ANTI-ARMS campaigners demanded a ceasefire of British-made weapons in Yemen today in order to protect the “almost collapsed” healthcare services in the event of a coronavirus outbreak.
Yemen is facing a Saudi-led bombardment which has destroyed hospitals, aid facilities and other vital healthcare infrastructure, leaving services operating at 50 per cent capacity while 24 million people need aid.
On Monday, widespread attacks, including by Saudi Arabian forces, continued the region’s ongoing war, just five days after reports that a ceasefire had been agreed to allow Yemen’s healthcare system to respond to the threat of Covid-19.
The World Health Organisation (WHO) warned of an imminent coronavirus threat to Yemen’s healthcare system, which, according to Yemeni human rights monitoring group Mwatana, is said to be “almost collapsed” following five years of war.
Over recent weeks, the WHO has increased distribution of protective gear and test equipment to the country in anticipation of an “explosion” of coronavirus cases.
Currently there are no cases of coronavirus in Yemen, but the disease has reached neighbouring regions.
And earlier this month, Oxfam warned of the possibility of another outbreak of cholera.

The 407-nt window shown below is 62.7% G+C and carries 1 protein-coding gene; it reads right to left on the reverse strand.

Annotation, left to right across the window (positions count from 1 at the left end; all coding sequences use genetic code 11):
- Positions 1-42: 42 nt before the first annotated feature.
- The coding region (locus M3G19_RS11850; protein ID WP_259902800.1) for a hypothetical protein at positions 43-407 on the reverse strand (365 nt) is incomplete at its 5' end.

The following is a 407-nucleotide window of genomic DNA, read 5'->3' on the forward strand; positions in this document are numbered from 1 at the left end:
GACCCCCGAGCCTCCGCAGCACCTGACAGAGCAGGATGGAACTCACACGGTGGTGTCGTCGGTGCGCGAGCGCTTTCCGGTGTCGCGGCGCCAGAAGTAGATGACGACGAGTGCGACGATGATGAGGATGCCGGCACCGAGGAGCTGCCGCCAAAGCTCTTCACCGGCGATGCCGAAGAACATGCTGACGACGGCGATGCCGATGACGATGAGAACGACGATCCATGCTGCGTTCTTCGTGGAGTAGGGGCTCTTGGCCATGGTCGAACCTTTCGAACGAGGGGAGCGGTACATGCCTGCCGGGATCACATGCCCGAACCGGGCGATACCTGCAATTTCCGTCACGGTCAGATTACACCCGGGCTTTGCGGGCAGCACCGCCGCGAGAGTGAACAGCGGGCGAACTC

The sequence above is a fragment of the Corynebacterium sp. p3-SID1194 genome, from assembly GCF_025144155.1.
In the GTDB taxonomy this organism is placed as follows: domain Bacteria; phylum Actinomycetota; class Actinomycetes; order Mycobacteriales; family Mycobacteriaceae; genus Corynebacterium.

Campaign Against Arms Trade’s Andrew Smith warned that if the virus spreads in Yemen, it will put an even greater strain on a healthcare system already “stretched to breaking point.”
“Yemen is already enduring the worst humanitarian crisis in the world, and this stands to make it even worse,” Mr Smith said.
“It is vital that this devastating war is brought to an end. That is why the UK, and other arms dealing governments, must finally stop arming and supporting this brutal bombardment and end the uncritical political and military support that they have offered to the Saudi regime.
“There must be a ceasefire now, but the chances of that happening will be even more remote as long as the arms keep flowing.”
Since the war began in 2015, Britain has licensed at least £5.3 billion worth of arms to the Saudi regime.
In June 2019, the Court of Appeal ruled that the British government acted unlawfully by licencing arms without assessing their use in human rights breaches, and it was banned from issuing any further licences.
However, following the judgement, the government has admitted multiple contraventions of this ban.